Projects funded by the FreeBSD Foundation

The FreeBSD Foundation funds various projects each year and there are several interesting projects in progress:

The FreeBSD Foundation is able to fund these projects due to the generosity of user donations. If you haven’t donated yet this year, consider doing so here. No donation amount is too small–in fact, the more individual donations the better, as this helps the Foundation to meet the IRS’ non-profit requirements. Also, your name is added to the website when you donate, allowing you to show your support for FreeBSD.

Source: Dru’s blog (reposted with permission)

FreeBSD 8.1 provides evolutionary open source software upgrade

FreeBSD 8.1 has been released, and Sean Michael Kerner from spoke to Josh Paetzel, iXsystems IT director, about this latest release.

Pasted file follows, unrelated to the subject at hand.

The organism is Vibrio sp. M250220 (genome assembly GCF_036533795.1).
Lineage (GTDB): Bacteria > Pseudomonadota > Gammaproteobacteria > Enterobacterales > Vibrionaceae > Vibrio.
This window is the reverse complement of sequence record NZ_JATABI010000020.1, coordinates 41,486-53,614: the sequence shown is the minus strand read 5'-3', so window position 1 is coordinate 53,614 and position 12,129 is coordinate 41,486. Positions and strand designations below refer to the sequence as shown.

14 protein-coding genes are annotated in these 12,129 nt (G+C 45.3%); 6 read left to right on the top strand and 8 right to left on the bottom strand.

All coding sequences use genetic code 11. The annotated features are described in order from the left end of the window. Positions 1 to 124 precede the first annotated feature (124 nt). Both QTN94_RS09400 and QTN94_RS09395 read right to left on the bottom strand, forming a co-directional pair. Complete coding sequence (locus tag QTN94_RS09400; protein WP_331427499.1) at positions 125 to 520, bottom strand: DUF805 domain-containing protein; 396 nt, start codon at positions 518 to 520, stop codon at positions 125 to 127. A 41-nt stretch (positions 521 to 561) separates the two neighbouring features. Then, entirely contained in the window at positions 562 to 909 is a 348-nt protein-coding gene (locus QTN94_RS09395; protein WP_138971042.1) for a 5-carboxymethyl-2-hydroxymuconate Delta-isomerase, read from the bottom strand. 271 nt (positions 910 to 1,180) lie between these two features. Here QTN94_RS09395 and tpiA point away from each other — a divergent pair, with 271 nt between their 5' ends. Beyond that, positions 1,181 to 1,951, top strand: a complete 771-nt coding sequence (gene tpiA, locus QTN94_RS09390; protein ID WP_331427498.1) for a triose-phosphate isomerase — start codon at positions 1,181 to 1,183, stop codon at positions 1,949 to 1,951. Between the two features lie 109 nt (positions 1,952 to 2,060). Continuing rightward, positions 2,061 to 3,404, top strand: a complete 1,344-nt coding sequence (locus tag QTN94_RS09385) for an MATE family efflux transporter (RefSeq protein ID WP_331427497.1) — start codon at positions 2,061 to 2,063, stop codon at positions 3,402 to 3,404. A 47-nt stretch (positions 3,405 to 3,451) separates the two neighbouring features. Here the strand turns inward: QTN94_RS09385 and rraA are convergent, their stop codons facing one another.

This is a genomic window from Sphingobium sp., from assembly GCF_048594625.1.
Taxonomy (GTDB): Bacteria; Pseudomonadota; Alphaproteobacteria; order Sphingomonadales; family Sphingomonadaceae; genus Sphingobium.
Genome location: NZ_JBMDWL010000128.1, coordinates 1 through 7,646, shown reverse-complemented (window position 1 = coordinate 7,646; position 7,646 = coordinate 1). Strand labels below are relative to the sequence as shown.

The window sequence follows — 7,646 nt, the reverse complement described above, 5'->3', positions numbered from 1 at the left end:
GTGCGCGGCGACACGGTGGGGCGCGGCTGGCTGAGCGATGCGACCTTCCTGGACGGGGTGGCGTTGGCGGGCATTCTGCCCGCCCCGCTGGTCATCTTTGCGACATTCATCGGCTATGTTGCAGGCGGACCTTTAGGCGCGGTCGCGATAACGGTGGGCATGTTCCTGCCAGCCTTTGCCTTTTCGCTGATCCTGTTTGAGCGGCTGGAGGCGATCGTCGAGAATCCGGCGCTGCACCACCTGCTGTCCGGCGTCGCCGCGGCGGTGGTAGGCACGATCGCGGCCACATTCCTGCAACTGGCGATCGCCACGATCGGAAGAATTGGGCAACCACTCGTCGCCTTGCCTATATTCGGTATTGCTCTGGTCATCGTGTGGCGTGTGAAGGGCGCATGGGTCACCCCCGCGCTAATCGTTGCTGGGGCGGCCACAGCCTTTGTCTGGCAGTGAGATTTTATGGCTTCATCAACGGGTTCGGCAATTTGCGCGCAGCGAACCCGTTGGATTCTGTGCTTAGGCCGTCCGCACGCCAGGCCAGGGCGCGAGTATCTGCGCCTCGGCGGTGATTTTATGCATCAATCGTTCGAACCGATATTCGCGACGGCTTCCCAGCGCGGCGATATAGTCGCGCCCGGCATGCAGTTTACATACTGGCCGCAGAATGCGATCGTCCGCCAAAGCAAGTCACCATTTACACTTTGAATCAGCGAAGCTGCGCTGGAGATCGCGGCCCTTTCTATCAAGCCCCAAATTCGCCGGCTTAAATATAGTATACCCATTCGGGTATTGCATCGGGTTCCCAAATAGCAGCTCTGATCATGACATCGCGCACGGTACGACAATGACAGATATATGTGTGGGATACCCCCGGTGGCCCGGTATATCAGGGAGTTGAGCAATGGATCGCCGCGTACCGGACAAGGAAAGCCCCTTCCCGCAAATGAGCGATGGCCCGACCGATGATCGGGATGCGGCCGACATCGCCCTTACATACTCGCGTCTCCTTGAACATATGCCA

“Putting out new releases of OS software isn’t always about adding major new features — sometimes it’s just about making existing features usable and stable. In the case of the open source software FreeBSD, that’s certainly the case with the newly hatched 8.1 release.

FreeBSD 8.1 is the latest version of the popular BSD server operating system, an update that provides some incremental improvements over the 8.0 release, which debuted in 2009. The FreeBSD 8.1 release might also spur users of older versions of FreeBSD to migrate to the new platform.

“FreeBSD 8.1 isn’t introducing many new features in FreeBSD 8.x. A dot zero release provides a starting point for migrating existing production systems to a new branch, and as production systems are moved to the new branch problems are discovered, bugs unveiled, and fixes start to happen.”